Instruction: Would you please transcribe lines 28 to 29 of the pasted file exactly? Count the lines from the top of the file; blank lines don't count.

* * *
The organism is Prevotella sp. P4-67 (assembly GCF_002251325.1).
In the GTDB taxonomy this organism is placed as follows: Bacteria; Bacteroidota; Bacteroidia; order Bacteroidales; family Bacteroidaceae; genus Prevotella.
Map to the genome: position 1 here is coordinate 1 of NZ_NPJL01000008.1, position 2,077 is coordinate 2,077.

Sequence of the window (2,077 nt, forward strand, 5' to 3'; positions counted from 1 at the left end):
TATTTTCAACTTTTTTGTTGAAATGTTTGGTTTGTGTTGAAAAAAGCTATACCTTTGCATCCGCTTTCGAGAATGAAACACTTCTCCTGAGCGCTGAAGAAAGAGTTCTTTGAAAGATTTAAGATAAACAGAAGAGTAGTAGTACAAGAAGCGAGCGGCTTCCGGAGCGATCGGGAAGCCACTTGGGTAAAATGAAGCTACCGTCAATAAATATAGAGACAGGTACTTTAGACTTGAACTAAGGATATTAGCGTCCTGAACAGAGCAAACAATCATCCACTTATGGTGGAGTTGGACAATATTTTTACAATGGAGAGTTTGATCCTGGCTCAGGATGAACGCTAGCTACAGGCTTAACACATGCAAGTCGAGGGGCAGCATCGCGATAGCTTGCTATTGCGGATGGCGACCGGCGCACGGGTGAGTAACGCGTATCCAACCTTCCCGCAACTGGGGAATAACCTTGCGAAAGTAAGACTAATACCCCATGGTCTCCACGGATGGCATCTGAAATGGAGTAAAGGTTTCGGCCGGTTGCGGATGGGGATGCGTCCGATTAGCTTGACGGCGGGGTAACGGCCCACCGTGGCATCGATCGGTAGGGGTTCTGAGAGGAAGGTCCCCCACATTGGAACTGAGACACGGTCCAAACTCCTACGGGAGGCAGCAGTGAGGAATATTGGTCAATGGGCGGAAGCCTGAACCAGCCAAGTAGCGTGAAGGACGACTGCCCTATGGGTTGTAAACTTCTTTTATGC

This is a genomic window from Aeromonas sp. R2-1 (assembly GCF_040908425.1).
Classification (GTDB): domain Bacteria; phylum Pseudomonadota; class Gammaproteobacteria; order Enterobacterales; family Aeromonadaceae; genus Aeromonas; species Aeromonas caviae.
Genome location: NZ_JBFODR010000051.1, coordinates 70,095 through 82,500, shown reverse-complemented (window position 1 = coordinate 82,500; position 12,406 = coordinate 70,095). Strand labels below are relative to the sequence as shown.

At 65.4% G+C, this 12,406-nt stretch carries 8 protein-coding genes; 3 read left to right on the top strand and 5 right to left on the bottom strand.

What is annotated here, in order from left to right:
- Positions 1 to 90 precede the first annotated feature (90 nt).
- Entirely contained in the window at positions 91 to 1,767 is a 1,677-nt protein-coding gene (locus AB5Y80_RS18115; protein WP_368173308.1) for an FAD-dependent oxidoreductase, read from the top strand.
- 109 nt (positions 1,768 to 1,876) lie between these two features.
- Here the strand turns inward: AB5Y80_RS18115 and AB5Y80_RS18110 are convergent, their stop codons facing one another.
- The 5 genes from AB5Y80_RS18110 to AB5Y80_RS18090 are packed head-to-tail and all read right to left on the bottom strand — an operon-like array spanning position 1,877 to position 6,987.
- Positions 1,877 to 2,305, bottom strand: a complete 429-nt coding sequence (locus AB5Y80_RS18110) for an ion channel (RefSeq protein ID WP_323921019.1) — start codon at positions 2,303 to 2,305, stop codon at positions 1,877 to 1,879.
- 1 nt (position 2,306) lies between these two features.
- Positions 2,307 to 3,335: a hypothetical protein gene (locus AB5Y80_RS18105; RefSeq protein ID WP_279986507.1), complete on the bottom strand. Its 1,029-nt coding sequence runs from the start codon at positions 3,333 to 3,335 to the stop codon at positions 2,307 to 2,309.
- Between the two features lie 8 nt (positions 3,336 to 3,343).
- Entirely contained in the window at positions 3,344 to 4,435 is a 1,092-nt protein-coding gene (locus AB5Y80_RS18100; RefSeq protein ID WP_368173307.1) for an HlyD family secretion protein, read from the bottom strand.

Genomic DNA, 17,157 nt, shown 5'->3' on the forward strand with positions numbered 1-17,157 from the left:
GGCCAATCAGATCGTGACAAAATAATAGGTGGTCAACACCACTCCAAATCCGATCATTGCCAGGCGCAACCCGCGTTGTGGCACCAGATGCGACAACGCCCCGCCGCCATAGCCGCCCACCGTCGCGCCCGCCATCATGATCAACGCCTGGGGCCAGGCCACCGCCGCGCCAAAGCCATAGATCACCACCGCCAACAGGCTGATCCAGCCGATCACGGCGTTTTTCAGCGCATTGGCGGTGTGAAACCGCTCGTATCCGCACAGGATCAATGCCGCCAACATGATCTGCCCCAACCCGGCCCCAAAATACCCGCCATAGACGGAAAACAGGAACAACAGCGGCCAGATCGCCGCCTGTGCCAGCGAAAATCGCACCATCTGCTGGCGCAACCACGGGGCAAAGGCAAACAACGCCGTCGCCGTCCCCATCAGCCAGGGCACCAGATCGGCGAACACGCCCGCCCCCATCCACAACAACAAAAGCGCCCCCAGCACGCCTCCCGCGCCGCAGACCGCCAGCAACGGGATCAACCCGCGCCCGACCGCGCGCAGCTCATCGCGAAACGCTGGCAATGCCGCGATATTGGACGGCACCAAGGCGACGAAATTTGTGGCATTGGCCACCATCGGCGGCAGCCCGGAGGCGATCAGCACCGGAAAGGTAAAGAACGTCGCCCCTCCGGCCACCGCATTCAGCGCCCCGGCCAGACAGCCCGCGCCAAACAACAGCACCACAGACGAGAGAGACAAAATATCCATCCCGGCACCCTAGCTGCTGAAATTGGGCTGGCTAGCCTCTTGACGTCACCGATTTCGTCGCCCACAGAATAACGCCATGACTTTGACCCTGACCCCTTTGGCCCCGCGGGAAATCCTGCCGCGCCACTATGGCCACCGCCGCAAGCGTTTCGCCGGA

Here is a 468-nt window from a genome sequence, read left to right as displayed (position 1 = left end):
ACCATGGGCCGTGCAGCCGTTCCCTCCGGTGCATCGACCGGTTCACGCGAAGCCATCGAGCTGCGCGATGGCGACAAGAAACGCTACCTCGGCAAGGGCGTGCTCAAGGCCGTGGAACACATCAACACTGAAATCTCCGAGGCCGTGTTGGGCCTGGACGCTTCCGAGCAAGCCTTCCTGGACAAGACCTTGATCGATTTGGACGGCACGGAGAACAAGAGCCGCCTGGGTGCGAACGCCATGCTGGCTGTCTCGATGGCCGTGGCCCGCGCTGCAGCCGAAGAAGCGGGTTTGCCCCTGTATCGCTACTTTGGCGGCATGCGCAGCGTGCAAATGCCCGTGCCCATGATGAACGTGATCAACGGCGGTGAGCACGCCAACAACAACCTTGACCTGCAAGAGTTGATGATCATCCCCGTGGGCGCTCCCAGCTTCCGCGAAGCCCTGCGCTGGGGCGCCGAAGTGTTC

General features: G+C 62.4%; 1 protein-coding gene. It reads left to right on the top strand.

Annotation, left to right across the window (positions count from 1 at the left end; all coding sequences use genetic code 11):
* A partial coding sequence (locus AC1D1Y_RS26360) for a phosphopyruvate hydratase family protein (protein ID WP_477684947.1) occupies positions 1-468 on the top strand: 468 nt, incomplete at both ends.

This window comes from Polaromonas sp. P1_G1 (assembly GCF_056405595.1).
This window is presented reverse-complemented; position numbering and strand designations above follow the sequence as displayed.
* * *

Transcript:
This window comes from Polaromonas sp. P1_G1 (assembly GCF_056405595.1).
This window is presented reverse-complemented; position numbering and strand designations above follow the sequence as displayed.